Forge Does Tramlines | Kelis @ Ponderosa
A modern day renaissance woman, Kelis is both a popstar and a certified chef, while also having her own brand of fashion accessories. This tendency to be unrestricted by boundaries is noticeable in her musical timeline where she is forever shifting genres. Through her career Kelis has transformed from a pop queen to an R&B star and on to a dancefloor diva.
With her latest album ‘Food’ Kelis has most recently introduced soul and funk to her extensive portfolio. As Sheffield welcomed her to Tramlines everyone in the audience was hoping for a certain phase of Kelis. Although a few fans of the newer material were dotted around, the majority were 90’s babies waiting on ‘Milkshake’ or recognising her as ‘that one from the Calvin Harris song’.
Despite stating she had a cold; vocally Kelis was on point, and although her most recent tracks such as ‘Rumble’ and ‘Jerk Ribs’ didn’t get the crowd going wild, they were polished and performed well. At this point Kelis delved into her dancefloor anthem phase, with tracks such as ‘4th of July’ and ‘Acapella’. These along with ‘Trick Me’ were highlights of the set. They had the crowd pumped while also showing off her vocal talent to a good degree.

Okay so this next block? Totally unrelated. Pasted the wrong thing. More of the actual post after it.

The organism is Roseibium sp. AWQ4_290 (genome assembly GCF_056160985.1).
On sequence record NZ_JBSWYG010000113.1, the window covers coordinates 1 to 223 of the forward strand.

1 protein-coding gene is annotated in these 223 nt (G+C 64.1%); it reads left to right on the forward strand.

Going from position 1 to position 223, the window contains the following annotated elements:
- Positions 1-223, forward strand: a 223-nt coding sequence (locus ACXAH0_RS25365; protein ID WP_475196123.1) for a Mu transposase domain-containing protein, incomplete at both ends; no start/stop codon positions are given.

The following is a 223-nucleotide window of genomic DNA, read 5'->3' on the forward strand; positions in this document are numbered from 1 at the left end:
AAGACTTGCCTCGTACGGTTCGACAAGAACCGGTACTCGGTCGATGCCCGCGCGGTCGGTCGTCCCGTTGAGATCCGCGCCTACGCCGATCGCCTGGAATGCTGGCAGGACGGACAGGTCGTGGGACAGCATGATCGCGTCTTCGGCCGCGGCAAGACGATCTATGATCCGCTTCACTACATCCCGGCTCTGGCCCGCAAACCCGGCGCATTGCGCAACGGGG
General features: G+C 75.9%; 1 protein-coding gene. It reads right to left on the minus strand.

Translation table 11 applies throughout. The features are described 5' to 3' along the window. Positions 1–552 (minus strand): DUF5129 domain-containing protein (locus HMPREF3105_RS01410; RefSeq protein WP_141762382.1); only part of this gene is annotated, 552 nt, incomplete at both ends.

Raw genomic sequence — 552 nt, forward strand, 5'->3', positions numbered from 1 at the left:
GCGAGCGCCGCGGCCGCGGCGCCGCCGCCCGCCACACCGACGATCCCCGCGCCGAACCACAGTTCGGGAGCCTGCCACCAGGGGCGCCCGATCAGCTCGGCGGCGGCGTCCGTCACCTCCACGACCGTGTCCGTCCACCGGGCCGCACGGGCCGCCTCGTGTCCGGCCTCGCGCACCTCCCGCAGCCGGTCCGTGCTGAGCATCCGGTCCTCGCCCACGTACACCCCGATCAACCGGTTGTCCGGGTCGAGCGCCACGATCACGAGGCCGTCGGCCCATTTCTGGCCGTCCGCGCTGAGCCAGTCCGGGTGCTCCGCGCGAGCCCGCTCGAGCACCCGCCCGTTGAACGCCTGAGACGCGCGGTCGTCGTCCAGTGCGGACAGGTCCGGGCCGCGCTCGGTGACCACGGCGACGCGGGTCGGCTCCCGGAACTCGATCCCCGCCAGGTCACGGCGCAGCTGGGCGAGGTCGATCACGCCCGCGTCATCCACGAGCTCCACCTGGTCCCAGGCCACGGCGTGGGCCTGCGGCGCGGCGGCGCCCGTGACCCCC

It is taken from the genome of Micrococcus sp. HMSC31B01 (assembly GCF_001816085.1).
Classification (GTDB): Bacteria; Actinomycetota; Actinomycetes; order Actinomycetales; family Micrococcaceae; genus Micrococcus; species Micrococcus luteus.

It was when the tracks that featured her vocals were played, that it all seemed a bit too easy for Kelis. Fair enough, Calvin Harris’ track ‘Bounce’ was inevitable, but Spaceship by Benny Bennassi. Spaceship; the track (which also features apl.de.ap of Black Eyed Peas, to put you in the picture) seemed like an escape route which let the beat do all the work. The majority of the lyrics in the chorus which Kelis sang, are “I can fly, so get high”.
Milkshake was a crowd pleaser, as it was always going to be. Kelis reworked it a little to have a neo-soul influence, in line with her most recent music. This however, summed up the main problem in Kelis’ Tramlines show. Everything was performed well, and there was lots of energy, but her music career has led to a divided an audience. The majority of the Sheffield crowd rocked up on Saturday night ordering a full-fat, pop milkshake, but left underwhelmed after receiving some healthier equivalent with a flavouring of jazz.
By Will Fisher